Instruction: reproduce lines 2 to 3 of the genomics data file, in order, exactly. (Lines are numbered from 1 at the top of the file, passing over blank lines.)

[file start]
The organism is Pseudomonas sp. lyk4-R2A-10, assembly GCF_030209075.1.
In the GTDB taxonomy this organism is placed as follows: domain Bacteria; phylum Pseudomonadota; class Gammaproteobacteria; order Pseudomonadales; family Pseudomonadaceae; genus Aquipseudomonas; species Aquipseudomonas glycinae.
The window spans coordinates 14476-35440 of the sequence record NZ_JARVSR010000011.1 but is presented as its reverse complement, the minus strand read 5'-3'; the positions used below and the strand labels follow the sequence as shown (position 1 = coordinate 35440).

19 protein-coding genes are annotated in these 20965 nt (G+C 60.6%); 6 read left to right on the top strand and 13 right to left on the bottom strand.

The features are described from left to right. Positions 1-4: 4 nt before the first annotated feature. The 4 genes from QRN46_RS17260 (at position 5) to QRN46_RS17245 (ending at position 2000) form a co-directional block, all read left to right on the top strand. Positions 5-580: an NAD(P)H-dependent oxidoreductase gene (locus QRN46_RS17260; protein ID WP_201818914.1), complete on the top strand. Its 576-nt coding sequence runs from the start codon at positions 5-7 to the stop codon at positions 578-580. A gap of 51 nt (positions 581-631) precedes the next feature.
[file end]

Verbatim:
In the GTDB taxonomy this organism is placed as follows: domain Bacteria; phylum Pseudomonadota; class Gammaproteobacteria; order Pseudomonadales; family Pseudomonadaceae; genus Aquipseudomonas; species Aquipseudomonas glycinae.
The window spans coordinates 14476-35440 of the sequence record NZ_JARVSR010000011.1 but is presented as its reverse complement, the minus strand read 5'-3'; the positions used below and the strand labels follow the sequence as shown (position 1 = coordinate 35440).